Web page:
Pickering, a professor in the U of S Department of Geological Sciences and Canada Research Chair in molecular environmental science, has served on the CFI board since 2013 and is the first woman to be appointed as chair. Pickering is also acting vice-dean of research, scholarly and artistic work, in the College of Arts and Science. She will hold the three-year CFI post concurrently with her U of S appointments.
“Ingrid Pickering’s appointment to the prestigious role attests to her fabulous qualities of leadership,” said U of S Vice-President Research Karen Chad. “Given her role as a Canada Research Chair, and her board experience with CFI and international advisory panels, she will provide strong leadership to CFI in delivering on the renewed federal commitment to supporting high quality research facilities across Canada."
CFI has a mandate to ensure researchers in universities, colleges, research hospitals and non-profit research organizations have the state-of-the-art facilities and equipment they need to push scientific boundaries and conduct world-class research.
“I am absolutely honoured by the appointment and for the opportunity to serve Canada,” said Pickering. “I have benefited greatly from being a researcher in Canada at USask and from CFI investments supporting my research. This is a wonderful opportunity to give back by helping shape the future of research in our country.”
In its 2018 budget, the federal government announced a commitment of $763 million over five years for CFI, and proposed it would establish permanent CFI funding of $462 million annually by 2023-24.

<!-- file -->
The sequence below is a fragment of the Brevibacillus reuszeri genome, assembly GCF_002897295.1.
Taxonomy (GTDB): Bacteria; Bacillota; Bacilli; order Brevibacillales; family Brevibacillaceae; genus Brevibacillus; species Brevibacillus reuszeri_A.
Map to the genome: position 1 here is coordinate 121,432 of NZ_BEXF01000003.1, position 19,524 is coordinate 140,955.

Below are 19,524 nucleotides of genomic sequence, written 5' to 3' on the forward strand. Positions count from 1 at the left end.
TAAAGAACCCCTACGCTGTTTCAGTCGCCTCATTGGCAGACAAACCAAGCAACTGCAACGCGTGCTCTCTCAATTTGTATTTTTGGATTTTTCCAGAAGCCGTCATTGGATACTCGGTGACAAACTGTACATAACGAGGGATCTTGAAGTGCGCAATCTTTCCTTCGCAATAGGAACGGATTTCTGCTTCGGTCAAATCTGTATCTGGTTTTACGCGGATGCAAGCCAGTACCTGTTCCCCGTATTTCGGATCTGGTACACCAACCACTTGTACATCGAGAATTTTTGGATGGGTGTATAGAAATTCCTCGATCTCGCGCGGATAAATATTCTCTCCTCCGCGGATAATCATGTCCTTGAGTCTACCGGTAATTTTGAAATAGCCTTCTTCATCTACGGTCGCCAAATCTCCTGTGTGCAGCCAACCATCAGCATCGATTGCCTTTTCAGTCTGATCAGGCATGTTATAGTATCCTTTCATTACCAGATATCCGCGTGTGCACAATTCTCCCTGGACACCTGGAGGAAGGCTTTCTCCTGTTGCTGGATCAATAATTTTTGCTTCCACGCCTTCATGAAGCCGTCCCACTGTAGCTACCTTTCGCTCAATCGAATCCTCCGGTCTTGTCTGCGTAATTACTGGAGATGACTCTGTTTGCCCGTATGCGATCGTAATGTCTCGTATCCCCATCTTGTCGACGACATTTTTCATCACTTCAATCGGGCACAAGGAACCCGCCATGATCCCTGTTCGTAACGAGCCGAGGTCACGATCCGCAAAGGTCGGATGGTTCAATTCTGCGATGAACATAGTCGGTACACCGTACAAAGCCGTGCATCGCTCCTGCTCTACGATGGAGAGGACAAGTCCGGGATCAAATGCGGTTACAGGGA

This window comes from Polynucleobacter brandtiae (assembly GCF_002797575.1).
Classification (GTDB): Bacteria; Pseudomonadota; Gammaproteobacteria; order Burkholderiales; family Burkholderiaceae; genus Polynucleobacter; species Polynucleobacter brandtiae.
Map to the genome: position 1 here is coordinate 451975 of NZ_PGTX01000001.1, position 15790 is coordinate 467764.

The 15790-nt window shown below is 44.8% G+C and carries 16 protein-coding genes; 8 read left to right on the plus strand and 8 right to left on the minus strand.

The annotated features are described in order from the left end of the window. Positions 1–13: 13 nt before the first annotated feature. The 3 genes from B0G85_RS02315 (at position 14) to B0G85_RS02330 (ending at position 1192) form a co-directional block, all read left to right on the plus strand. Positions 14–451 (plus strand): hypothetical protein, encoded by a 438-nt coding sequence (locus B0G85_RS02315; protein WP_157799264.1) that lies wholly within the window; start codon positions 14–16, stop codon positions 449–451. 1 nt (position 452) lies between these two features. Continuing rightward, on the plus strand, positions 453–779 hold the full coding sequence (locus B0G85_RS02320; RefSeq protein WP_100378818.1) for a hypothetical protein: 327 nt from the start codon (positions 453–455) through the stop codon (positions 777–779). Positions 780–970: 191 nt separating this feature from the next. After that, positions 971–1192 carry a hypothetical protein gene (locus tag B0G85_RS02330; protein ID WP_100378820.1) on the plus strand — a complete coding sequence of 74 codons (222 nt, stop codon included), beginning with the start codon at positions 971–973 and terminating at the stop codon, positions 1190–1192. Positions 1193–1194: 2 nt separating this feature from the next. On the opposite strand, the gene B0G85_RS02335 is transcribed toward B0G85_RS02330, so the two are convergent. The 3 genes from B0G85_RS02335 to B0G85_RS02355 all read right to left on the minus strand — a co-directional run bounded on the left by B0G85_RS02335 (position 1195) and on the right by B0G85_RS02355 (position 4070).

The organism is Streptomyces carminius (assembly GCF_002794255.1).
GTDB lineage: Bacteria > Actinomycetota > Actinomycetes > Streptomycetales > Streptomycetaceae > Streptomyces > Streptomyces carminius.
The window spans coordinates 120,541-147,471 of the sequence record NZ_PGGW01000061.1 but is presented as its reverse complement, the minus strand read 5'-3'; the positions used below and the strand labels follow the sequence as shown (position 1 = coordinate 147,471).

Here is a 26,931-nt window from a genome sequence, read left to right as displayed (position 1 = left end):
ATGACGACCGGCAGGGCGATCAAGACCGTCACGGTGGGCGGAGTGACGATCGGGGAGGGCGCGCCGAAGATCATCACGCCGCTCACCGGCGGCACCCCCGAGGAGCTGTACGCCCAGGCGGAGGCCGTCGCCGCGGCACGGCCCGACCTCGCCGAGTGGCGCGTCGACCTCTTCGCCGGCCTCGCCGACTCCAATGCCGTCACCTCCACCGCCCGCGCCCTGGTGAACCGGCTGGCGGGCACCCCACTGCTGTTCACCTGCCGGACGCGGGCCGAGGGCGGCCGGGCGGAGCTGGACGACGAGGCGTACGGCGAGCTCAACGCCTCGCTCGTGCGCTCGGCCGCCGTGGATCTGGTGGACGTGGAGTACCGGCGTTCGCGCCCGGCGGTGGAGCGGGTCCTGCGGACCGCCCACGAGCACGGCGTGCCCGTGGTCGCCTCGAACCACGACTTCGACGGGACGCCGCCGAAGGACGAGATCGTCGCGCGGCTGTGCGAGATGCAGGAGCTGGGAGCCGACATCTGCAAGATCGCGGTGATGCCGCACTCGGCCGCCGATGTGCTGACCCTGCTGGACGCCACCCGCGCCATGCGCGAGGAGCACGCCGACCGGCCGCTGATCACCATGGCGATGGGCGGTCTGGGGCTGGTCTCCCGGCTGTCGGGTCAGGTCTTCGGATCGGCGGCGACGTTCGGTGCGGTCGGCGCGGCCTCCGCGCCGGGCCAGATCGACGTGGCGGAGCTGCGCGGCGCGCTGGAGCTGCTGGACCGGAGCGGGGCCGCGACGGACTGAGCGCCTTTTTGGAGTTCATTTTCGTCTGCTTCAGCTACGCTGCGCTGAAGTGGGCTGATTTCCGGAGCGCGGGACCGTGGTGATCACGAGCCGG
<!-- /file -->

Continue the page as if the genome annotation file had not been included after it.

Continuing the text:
“Stable funding gives CFI an opportunity to really design for the future in terms of programs and direction,” said Pickering. “There is tremendous potential to connect people and build research strength in Canada, both across disciplines and between different organizations, by working collaboratively through shared infrastructure.”
Pickering’s research uses and develops synchrotron-based techniques to study the role heavier elements play in biological systems at the molecular level, and the impact these elements have on the environment and human health.
She came to the U of S in 2003 bringing international experience, with degrees from Cambridge and London in the United Kingdom, and appointments in the United States in industry and at a national laboratory.
Kirsty Duncan, federal Minister of Science and Minister of Sport and Persons with Disabilities, announced Pickering’s appointment Wednesday in Ottawa.
“By promoting women in science and in leadership, Canada will be better positioned to be a world leader in research and innovation. The Government of Canada believes that diversity is our strength and we all benefit from seeing that diversity reflected on boards and in our institutions,” said Duncan.
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